As Veteran's Day approaches on Monday, Nov. 11, companies across America are pledging to hire more military veterans.
Julian Barnes at the Wall Street Journal reports a group of 123 companies called the 100,000 Jobs Mission upped its pledge of hiring 100,000 veterans by 2020 to 200,000 by the same year. Barnes said the companies in the group have already hired more than 92,000 veterans.
“There is no other group that deserves our support more than our veterans,” said Jamie Dimon, CEO of J.P. Morgan Chase, which Barnes said is one of the program's most active members.
According to Barnes, Dimon and other executives from companies in the group met with Defense Secretary Chuck Hagel last week to "discuss ways the Pentagon could better work with private industry and aid service members transitioning to civilian life."
In addition to the 123 companies involved in the 100,000 Jobs Mission, Starbucks and AT&T announced Wednesday they each plan to hire at least 10,000 veterans each over the next five years. And Wal-Mart pledged earlier this year to hire 100,000 veterans over the next five years.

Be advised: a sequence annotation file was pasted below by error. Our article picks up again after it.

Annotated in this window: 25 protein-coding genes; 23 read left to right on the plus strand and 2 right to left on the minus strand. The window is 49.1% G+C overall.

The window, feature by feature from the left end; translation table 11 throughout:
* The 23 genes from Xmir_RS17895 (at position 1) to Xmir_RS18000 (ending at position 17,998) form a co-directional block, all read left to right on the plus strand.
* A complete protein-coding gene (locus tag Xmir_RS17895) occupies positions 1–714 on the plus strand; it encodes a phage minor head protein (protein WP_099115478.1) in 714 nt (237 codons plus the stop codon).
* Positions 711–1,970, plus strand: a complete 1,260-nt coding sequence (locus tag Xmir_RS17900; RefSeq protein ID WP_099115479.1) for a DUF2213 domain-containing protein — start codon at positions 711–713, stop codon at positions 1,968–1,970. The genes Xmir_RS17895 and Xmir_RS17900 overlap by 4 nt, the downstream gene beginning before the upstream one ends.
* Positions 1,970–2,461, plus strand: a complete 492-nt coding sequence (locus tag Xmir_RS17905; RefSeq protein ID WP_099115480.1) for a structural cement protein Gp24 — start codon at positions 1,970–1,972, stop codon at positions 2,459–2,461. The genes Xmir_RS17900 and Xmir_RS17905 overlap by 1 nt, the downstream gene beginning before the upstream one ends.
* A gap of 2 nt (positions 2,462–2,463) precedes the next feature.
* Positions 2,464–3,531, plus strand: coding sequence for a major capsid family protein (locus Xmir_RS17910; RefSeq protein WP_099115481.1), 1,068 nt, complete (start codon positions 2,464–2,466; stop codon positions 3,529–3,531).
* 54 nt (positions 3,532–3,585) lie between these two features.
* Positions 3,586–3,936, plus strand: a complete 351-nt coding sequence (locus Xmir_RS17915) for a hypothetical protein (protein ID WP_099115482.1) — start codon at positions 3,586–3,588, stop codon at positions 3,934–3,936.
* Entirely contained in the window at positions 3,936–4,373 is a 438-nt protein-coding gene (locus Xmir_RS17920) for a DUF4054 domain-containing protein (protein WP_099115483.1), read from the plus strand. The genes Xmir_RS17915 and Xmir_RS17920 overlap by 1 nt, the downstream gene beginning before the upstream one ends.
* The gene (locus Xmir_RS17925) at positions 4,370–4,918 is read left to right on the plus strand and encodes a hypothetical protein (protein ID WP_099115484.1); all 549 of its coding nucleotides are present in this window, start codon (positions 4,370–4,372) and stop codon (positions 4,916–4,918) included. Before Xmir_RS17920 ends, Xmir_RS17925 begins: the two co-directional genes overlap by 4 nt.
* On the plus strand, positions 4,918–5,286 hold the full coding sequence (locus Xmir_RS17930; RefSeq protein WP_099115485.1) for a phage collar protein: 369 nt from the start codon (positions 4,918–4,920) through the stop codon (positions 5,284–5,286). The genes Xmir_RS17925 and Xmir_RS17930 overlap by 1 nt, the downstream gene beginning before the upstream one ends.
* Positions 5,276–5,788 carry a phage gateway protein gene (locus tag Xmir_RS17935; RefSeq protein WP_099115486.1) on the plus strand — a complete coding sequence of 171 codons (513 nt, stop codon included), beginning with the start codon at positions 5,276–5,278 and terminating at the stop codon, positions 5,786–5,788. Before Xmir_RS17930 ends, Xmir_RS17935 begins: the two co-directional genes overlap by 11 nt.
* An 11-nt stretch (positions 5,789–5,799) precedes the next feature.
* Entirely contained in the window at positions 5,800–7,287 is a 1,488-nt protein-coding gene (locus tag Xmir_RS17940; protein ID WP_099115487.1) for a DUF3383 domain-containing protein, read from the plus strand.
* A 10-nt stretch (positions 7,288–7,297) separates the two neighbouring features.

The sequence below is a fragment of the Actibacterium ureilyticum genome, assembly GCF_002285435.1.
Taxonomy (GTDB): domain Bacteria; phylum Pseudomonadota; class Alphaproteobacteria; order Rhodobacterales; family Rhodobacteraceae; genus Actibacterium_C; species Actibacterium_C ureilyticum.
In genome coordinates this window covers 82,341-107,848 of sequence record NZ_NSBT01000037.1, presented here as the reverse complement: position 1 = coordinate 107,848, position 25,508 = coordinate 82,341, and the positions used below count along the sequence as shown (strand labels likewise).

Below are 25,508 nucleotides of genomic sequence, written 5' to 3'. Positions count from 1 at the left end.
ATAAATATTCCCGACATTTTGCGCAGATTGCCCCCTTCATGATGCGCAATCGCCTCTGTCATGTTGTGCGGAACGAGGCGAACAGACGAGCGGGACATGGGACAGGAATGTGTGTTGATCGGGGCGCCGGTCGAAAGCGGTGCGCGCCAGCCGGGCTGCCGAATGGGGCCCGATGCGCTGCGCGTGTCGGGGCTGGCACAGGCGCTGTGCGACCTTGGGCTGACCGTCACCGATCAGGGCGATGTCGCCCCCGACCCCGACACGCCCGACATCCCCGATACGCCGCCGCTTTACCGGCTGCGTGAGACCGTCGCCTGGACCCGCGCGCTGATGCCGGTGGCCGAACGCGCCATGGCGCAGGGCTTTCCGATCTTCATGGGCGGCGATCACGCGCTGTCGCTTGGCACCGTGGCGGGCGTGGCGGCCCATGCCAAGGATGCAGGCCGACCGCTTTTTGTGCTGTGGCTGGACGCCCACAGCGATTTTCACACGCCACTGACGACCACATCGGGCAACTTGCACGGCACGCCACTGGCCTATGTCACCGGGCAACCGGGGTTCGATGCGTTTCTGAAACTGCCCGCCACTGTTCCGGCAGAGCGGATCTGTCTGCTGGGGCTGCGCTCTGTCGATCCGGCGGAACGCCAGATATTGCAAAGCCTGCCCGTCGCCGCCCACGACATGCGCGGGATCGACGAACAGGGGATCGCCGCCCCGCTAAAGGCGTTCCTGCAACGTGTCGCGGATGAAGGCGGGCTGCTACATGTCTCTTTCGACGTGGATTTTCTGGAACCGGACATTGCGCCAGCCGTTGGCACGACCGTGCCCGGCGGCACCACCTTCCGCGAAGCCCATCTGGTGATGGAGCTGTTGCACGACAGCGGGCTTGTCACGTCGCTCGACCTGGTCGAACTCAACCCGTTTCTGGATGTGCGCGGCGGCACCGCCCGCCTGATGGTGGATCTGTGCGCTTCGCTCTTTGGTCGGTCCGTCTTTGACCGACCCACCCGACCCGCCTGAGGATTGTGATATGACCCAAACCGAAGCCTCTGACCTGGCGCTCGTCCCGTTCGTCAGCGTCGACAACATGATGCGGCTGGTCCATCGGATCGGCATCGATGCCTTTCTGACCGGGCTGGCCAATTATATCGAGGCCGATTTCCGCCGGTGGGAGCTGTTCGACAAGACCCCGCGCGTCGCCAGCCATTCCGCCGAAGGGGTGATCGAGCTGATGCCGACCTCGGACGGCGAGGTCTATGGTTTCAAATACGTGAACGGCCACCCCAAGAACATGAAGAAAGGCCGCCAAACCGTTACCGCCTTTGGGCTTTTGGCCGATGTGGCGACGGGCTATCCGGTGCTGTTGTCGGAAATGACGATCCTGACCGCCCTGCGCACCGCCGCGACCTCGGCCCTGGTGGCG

A story by Gary Peterson and Mark Emmons at the San Jose Mercury News reported on a program called Vets in Tech. Started by veteran Katherine Webster, Vets in Tech is "a grass-roots project with the goal of demystifying the high-tech world for veterans interested in getting their boots in the door of Silicon Valley and beyond," wrote Peterson and Emmons.
The program already has the backing of Craig Newmark of Craigslist Inc. and tech companies Cisco, HP, Facebook and Intuit, and is currently expanding to other markets around the country.1 comment on this story
"We're creating an ecosystem to help them get the skills they need, give them confidence, the ability to speak corporate," said Chris Galy, director of talent acquisition for Intuit, to Mercury News. "We want to do everything possible to make them more employable. We're trying to provide them with a Silicon Valley mindset."
Currently, the unemployment rate for veterans is around 6.5 percent, compared to a rate of 7.2 percent for all Americans, according to Pamela M. Prah at USA Today. But she also said unemployment is "stubbornly" high among young veterans, sitting at 19.5 percent for veterans aged 18-24. While lower than it was in 2011 — when it reached 30 percent — the number is higher than the unemployment rate of 14.3 percent for young people who didn't serve in the military.